I am a relative newbie here. Bought my first dSLR about 1 year ago. Had lots of fun shooting with it. Now hoping to give a bit back to the CS community.
This thread aims to describe the processes that went through when I looked for and bought my camera (incidentally a 450d). Not helping for seniors, may perhaps be useful for newbies
1. Why do u even need / want an SLR ?
My reason was stupid. I needed to look at a viewfinder. I dont know how to use a liveview screen. This was a result of being too used to film cameras during teenage times.
An SLR is NOT LIGHT AND IS BULKY. if weight might prevent the camera from being brought around, a P&S may be a better option. Image quality from most P&S is good enough for most people in most applications.
2. Decide on a budget and stick to it !
Plan for important additions like cleaning equipment, dry box/ dry cabinet FIRST as no matter what camera you buy, they are ESSENTIALS. Plan $50 to spend on a good book to teach basics. " Understanding exposure" by Bryan Peterson is a nice start.
Only after deducting cost of essential items, then begin hunting around for the new camera.
Realise that camera / lens / accessory buying is ENDLESS. There is always something better, that costs more. Sticking strictly to a budget is the only way of staying comfortable.
3. Go to the shops and look around.
I went to some big name stores to play the cameras on display. I only played with those that I could afford. Dont have a brand restriction at this time. Honestly any camera brand is great ! When handling the camera, check for ease of handling, balance on hand-holding, whether functions are easy to access. Make a checklist of difference in functions at the particular price point you are looking at. (personally i looked and handled about 7-8 models over a 2 month period)
Visit www.dpreview.com, www.fredmiranda.com for some comments regarding each model.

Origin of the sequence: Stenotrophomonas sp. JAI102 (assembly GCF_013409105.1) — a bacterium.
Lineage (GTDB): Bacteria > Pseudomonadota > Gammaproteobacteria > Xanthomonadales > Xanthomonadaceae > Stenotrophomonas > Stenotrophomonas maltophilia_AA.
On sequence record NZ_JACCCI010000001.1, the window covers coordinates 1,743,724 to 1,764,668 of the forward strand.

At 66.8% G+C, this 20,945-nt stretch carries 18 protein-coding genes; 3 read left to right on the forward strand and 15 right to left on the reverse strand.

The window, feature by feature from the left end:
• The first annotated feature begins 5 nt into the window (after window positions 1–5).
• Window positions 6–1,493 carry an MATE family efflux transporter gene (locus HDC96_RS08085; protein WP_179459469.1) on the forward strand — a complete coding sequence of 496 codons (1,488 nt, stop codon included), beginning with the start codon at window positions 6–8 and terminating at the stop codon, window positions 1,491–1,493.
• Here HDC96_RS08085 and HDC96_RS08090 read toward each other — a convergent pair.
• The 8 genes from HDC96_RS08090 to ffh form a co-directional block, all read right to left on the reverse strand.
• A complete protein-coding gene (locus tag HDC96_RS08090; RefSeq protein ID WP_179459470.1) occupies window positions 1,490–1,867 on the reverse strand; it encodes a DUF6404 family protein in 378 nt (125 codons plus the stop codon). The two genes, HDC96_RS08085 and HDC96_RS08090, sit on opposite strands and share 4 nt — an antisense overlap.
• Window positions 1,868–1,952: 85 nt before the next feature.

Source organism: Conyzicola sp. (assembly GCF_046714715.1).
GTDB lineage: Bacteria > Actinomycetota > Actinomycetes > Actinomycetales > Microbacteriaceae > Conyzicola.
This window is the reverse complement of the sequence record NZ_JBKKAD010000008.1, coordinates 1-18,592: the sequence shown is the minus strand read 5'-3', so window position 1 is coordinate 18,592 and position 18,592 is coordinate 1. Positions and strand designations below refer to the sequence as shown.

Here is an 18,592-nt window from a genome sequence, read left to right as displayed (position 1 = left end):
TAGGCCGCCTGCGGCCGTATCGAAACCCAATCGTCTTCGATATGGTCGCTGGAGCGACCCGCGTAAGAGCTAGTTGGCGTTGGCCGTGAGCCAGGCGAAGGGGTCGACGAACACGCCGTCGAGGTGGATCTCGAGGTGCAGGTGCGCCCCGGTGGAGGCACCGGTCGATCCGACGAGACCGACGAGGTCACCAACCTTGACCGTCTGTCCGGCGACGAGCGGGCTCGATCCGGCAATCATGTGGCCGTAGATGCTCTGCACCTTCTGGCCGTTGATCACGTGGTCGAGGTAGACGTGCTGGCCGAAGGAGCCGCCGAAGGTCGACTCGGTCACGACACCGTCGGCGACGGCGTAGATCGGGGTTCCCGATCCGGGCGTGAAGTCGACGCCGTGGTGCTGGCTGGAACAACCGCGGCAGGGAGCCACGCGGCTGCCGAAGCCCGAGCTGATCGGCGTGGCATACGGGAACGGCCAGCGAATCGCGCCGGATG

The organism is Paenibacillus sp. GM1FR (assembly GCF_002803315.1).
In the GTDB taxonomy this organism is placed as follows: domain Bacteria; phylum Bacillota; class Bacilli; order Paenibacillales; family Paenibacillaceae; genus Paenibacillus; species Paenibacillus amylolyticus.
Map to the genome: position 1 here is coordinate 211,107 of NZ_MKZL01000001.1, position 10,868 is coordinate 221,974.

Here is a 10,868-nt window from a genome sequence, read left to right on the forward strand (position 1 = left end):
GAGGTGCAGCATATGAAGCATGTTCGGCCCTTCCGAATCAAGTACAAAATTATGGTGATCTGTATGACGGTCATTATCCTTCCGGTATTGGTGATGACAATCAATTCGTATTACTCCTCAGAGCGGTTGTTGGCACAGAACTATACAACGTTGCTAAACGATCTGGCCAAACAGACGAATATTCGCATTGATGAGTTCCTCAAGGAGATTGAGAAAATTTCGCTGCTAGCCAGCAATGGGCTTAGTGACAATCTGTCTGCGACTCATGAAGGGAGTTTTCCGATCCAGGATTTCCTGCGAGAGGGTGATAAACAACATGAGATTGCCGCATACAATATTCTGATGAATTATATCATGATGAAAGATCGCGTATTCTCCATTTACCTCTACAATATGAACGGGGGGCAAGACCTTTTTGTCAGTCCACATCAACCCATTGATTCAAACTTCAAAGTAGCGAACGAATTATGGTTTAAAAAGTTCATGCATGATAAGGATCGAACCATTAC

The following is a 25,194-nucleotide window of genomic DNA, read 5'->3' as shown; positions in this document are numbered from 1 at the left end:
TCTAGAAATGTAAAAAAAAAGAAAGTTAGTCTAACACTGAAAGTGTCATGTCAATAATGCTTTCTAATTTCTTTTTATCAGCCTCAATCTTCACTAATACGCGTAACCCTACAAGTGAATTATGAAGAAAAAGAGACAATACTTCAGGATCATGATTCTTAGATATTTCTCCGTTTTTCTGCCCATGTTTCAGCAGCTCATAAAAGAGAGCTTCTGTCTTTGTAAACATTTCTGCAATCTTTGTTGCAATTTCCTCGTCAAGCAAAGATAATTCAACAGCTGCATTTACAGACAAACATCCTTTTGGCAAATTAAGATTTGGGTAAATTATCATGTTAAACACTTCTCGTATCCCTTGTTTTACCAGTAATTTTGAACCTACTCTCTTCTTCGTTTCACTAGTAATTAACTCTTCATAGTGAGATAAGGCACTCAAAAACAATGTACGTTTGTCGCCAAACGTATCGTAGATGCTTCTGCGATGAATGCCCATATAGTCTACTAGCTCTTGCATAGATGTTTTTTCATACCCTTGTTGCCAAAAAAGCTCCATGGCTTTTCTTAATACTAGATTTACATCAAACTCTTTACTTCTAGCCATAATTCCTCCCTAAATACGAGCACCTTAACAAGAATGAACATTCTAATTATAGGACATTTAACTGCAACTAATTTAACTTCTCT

4. Narrow the checklist to 1-2 models
To do this, look at the functions that are available.
For an ABSOLUTE NEWBIE who is clueless about what the functions are, the functions that you dont know about probably will not be critical to have (yet) .
During this time I kept looking at the most ex models with more functions.
Kept my head by going to flickr,
Look at links like
(all photo pools of entry dSLR)
Realised something! No matter what limitations the camera may have, they are all capable of brillant pictures ! Those cameras are all entry level, but the quality of pictures far exceed what i can dream off. A good picture / nice photo is therefore NOT ONLY THE CAMERA, its about how the user optimises the equipment.
After realising that, I then finalised my decision based on ergonomics. No matter how good the camera is, if after holding it for 10min, you get a cramp in the hand, or its too heavy, then its not for you. (For my only 450d passed the 10min handling test)
5. Buy the camera
Look at price guides at CS. Absolute greatness.
I then visited the shops personally or obtained e-quotes.
Looked at big stores like HN, Courts, Best Denki, and small shops like J316, MS color, PS
Bought from the person who was nicest to me during the whole long process
6. Enjoy SHOOT SHOOT SHOOT and READ READ READ and LEARN LEARN LEARN
buying the camera is only the start. The most important thing to do next is to learn about how to use all the functions in the camera and optimise them.
Only way is to read the manual, more books and practise more.
Like playing the piano, photography is a skill which takes time, patience energy to acquire, and even much much more to do well.
For myself this process took about 3-4 months, from thinking of buying to actually buying one. Hope that this thread may be useful to just 1 person.
Thanks for anyone who had the patience to read through this long long thread